Friday, December 20, 2013

160. Blazes

I can't say I've ever had a good sense of direction. It's not terrible, but it's not great. I can figure out cardinal directions based on the location of the sun, which I suppose will be a helpful skill if the world ever ends and I have to "GO WEST" for whatever reason. However, I have specific trouble with understanding how to get somewhere specific, even I have been there multiple times. This is particularly difficult if someone else is leading me. I get baby-duck syndrome, wherein I retain nothing about my surrounding environment but remain completely transfixed in engaging with the person who is leading the charge. On the plus side, time passes quickly while I am going somewhere, because I am having lively conversations. On the negative side, as soon as I am left alone, I look just like how you'd imagine a baby duck would look if separated from its mama: confused, and very likely to get run over by a car.

This was somewhat worrisome for me while we were preparing to go on the trail. There would be no GPS, no way to find my way to safety if I were to be separated from Dumptruck, who is very good with direction. However, after about a day on trail, I realized that the AT was the first time in my life that I was actually -less- likely to get lost.

When else in my entire life had the path to my destination been frequently marked with big, clearly defined swathes of paint? NEVER. I'm sure that I never would have gotten lost in my previous life if there was always someone a day ahead of me, marking the path I needed to go with big painted arrows. Don't get me wrong, there are innumerable places along the trail that are very confusing, and there are a lot of ways to get terribly lost. Seriously, a lot of ways.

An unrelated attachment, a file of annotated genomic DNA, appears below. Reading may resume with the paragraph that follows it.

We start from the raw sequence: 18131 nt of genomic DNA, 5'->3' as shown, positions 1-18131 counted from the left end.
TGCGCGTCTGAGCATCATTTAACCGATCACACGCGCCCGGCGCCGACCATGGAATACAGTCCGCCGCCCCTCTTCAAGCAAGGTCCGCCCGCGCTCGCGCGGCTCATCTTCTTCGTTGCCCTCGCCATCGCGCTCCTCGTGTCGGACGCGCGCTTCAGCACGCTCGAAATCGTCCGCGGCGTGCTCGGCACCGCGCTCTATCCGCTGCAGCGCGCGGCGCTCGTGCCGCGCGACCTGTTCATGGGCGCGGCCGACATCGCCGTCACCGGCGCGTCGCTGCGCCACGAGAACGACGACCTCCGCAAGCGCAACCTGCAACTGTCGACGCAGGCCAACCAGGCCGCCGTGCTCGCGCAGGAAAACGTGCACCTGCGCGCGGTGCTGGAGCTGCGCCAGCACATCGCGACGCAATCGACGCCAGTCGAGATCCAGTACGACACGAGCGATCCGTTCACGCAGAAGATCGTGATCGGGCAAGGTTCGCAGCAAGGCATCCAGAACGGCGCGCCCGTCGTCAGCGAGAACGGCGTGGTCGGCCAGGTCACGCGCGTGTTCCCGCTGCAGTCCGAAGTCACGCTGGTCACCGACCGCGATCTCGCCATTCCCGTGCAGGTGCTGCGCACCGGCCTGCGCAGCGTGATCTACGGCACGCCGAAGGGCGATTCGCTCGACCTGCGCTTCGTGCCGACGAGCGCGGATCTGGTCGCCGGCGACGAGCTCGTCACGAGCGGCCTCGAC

I began to appreciate the blazes. They were my safety. They let me know that I was doing the right thing. There are so many times in our lives when we're not sure that we're making the right decision. We don't know if the choices we're making, or the philosophical direction we're taking with our lives will bring us where we want to go. Even if we are heading in the right direction, we often don't know that we're doing it correctly until we get there. There's no omnipotent person on the sidelines cheering for you, "Yes, you did the right thing to quit that job, it's a dead-end! Take that job, it'll be rewarding! Make friends with that person, they'll be a perfect person for you!" No one can tell you the future, thus it's impossible for anyone to push you back onto the correct path every single time you start to stray. But the blazes know the future, at least so far as Katahdin.

I hesistate to say that the blazes encouraged mindless compliance, but in a way, they kind of did. They took all of the second-guessing out of my general behavior. Of course I still had plenty of choices and ways to completely make a buffoon of myself, like choosing what towns to go into, how many miles to hike in a day, or whether it was safe to sleep with my food inside my tent.

But in general, I had a single pursuit: go North. And I had a reminder every 50 feet or so that I was doing it right. The blazes could tell you that even if what you were going through was hard or difficult, it was going to be worth it, because you were headed in the right direction There was something extremely comforting and good about that.

Now I still find myself looking for blazes sometimes, and maybe the trail taught me to find them in other ways and places in my life.

You will go through this boulder now.

You will go up.
Clever Girl

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